Court Ruling Allows Political Parties in Colorado to Focus on a Handful of Billionaires, Not the Average Voter

Gavel resting on stack of money

Colorado Republican Party Can Form a Super PAC Under State Law 

The Colorado Court of Appeals ruled Thursday that Colorado state law allows the state’s Republican Party to form a Super PAC (or “independent expenditure committee”) that raises and spends unlimited amounts of money from any source for ads supporting political candidates.

The court held that while state law does require the independent expenditure committees to remain completely independent of candidates, in this particular case, the Colorado Republican Party’s “independent” committee met those standards.

Campaign Legal Center filed an amicus brief in the case, Colorado Republican Party v. Colorado Ethics Watch. In our brief, we argued that political parties are inherently tied to candidates, and there is a long and demonstrated history of large soft-money donors exploiting those close ties to obtain political favors. Contribution limits are a needed check. Otherwise, we could see political parties shift their focus from engaging average voters to instead engaging a handful of billionaires. It doesn’t improve the parties, and it doesn’t improve democracy.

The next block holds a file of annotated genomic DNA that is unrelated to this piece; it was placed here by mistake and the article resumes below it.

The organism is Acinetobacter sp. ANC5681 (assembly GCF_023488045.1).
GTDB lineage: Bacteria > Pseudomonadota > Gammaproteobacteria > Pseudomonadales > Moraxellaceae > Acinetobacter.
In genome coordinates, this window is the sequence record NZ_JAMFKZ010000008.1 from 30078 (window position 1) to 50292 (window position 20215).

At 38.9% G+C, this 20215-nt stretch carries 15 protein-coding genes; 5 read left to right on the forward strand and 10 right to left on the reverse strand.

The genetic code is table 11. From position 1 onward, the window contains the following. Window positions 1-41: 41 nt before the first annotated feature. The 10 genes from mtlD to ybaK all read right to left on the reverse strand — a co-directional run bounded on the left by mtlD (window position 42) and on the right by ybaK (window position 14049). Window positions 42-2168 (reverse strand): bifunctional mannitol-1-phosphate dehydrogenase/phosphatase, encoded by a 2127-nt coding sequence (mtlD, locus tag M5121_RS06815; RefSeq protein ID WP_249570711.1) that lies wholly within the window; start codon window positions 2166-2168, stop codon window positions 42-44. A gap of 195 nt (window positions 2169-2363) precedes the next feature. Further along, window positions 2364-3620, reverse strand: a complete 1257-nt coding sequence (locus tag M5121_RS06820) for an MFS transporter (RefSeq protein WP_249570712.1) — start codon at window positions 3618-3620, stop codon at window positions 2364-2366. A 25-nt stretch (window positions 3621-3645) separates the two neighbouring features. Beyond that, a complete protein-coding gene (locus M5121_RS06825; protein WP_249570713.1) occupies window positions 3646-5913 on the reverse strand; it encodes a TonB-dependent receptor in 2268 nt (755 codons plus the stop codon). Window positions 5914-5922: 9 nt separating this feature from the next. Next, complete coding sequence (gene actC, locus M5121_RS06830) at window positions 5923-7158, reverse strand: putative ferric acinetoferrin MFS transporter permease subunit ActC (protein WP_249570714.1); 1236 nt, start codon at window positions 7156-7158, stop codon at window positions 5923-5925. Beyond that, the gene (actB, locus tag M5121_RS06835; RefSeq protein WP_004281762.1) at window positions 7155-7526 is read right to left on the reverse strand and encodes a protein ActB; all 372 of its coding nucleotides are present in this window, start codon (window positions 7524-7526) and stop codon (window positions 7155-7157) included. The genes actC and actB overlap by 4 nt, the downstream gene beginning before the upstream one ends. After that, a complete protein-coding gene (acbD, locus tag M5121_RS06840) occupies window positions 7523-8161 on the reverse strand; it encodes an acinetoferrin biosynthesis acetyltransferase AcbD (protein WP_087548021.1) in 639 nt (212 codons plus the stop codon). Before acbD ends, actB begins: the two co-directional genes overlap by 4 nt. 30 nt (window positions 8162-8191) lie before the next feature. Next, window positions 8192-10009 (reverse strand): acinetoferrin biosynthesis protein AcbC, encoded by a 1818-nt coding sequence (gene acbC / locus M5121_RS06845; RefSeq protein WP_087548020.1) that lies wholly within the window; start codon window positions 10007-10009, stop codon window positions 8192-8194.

The court did recognize that if Colorado wanted to pass legislation limiting contributions to “independent” party committees, it was permitted to do so under the federal constitution. As Colorado’s law stands now, however, the Colorado Republican Party is permitted to form “independent” committees with no contribution limits. 

Megan is CLC's Director, Campaign Finance Litigation.